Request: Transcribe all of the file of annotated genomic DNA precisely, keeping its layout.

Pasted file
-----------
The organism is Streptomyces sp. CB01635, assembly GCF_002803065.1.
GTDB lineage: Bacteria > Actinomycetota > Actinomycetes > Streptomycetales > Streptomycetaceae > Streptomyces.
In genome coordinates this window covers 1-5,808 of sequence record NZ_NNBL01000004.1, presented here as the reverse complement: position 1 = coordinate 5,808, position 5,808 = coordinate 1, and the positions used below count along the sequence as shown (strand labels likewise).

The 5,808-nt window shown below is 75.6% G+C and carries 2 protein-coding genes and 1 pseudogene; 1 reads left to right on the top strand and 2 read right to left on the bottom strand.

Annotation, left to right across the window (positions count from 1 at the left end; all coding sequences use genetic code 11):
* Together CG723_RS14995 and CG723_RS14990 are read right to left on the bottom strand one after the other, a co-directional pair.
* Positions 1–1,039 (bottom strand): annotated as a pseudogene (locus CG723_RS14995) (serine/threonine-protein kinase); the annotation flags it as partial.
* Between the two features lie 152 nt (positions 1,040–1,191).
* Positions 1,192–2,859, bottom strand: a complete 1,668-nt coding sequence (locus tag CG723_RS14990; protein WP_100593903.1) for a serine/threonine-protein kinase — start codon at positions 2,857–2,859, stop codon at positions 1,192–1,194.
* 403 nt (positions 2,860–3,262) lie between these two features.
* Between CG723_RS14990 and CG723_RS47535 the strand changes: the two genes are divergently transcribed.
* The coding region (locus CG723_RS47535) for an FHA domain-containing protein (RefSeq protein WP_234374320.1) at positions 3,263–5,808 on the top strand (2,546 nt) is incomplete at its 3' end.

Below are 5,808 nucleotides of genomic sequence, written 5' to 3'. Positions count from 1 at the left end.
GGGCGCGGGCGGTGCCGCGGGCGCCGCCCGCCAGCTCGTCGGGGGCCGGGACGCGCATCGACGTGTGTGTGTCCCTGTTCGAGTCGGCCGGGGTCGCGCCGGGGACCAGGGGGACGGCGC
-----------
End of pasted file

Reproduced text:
The organism is Streptomyces sp. CB01635, assembly GCF_002803065.1.
GTDB lineage: Bacteria > Actinomycetota > Actinomycetes > Streptomycetales > Streptomycetaceae > Streptomyces.
In genome coordinates this window covers 1-5,808 of sequence record NZ_NNBL01000004.1, presented here as the reverse complement: position 1 = coordinate 5,808, position 5,808 = coordinate 1, and the positions used below count along the sequence as shown (strand labels likewise).

The 5,808-nt window shown below is 75.6% G+C and carries 2 protein-coding genes and 1 pseudogene; 1 reads left to right on the top strand and 2 read right to left on the bottom strand.

Annotation, left to right across the window (positions count from 1 at the left end; all coding sequences use genetic code 11):
* Together CG723_RS14995 and CG723_RS14990 are read right to left on the bottom strand one after the other, a co-directional pair.
* Positions 1–1,039 (bottom strand): annotated as a pseudogene (locus CG723_RS14995) (serine/threonine-protein kinase); the annotation flags it as partial.
* Between the two features lie 152 nt (positions 1,040–1,191).
* Positions 1,192–2,859, bottom strand: a complete 1,668-nt coding sequence (locus tag CG723_RS14990; protein WP_100593903.1) for a serine/threonine-protein kinase — start codon at positions 2,857–2,859, stop codon at positions 1,192–1,194.
* 403 nt (positions 2,860–3,262) lie between these two features.
* Between CG723_RS14990 and CG723_RS47535 the strand changes: the two genes are divergently transcribed.
* The coding region (locus CG723_RS47535) for an FHA domain-containing protein (RefSeq protein WP_234374320.1) at positions 3,263–5,808 on the top strand (2,546 nt) is incomplete at its 3' end.

Below are 5,808 nucleotides of genomic sequence, written 5' to 3'. Positions count from 1 at the left end.
GGGCGCGGGCGGTGCCGCGGGCGCCGCCCGCCAGCTCGTCGGGGGCCGGGACGCGCATCGACGTGTGTGTGTCCCTGTTCGAGTCGGCCGGGGTCGCGCCGGGGACCAGGGGGACGGCGC